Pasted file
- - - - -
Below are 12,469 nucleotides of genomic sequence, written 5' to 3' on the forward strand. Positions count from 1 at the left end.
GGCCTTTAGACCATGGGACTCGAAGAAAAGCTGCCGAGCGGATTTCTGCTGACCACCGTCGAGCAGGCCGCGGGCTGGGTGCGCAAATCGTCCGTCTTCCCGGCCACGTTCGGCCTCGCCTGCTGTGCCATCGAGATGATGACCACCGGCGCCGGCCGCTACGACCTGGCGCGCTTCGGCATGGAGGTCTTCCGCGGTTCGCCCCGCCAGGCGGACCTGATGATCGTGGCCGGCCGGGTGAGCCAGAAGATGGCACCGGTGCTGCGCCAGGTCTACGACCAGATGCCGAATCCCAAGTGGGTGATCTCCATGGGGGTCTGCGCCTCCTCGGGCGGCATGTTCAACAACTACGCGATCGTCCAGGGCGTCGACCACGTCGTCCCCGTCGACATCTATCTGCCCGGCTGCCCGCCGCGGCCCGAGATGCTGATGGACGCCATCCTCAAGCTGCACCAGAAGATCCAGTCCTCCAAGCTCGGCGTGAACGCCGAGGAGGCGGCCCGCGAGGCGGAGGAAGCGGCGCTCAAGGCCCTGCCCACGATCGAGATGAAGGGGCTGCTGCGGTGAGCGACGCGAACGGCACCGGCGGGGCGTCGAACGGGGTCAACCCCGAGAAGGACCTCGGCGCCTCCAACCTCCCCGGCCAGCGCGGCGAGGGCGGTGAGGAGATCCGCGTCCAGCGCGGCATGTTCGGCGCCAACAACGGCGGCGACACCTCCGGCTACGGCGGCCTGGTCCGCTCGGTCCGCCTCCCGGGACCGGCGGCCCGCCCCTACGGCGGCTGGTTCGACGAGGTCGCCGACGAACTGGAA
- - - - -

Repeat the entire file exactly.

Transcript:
Below are 12,469 nucleotides of genomic sequence, written 5' to 3' on the forward strand. Positions count from 1 at the left end.
GGCCTTTAGACCATGGGACTCGAAGAAAAGCTGCCGAGCGGATTTCTGCTGACCACCGTCGAGCAGGCCGCGGGCTGGGTGCGCAAATCGTCCGTCTTCCCGGCCACGTTCGGCCTCGCCTGCTGTGCCATCGAGATGATGACCACCGGCGCCGGCCGCTACGACCTGGCGCGCTTCGGCATGGAGGTCTTCCGCGGTTCGCCCCGCCAGGCGGACCTGATGATCGTGGCCGGCCGGGTGAGCCAGAAGATGGCACCGGTGCTGCGCCAGGTCTACGACCAGATGCCGAATCCCAAGTGGGTGATCTCCATGGGGGTCTGCGCCTCCTCGGGCGGCATGTTCAACAACTACGCGATCGTCCAGGGCGTCGACCACGTCGTCCCCGTCGACATCTATCTGCCCGGCTGCCCGCCGCGGCCCGAGATGCTGATGGACGCCATCCTCAAGCTGCACCAGAAGATCCAGTCCTCCAAGCTCGGCGTGAACGCCGAGGAGGCGGCCCGCGAGGCGGAGGAAGCGGCGCTCAAGGCCCTGCCCACGATCGAGATGAAGGGGCTGCTGCGGTGAGCGACGCGAACGGCACCGGCGGGGCGTCGAACGGGGTCAACCCCGAGAAGGACCTCGGCGCCTCCAACCTCCCCGGCCAGCGCGGCGAGGGCGGTGAGGAGATCCGCGTCCAGCGCGGCATGTTCGGCGCCAACAACGGCGGCGACACCTCCGGCTACGGCGGCCTGGTCCGCTCGGTCCGCCTCCCGGGACCGGCGGCCCGCCCCTACGGCGGCTGGTTCGACGAGGTCGCCGACGAACTGGAA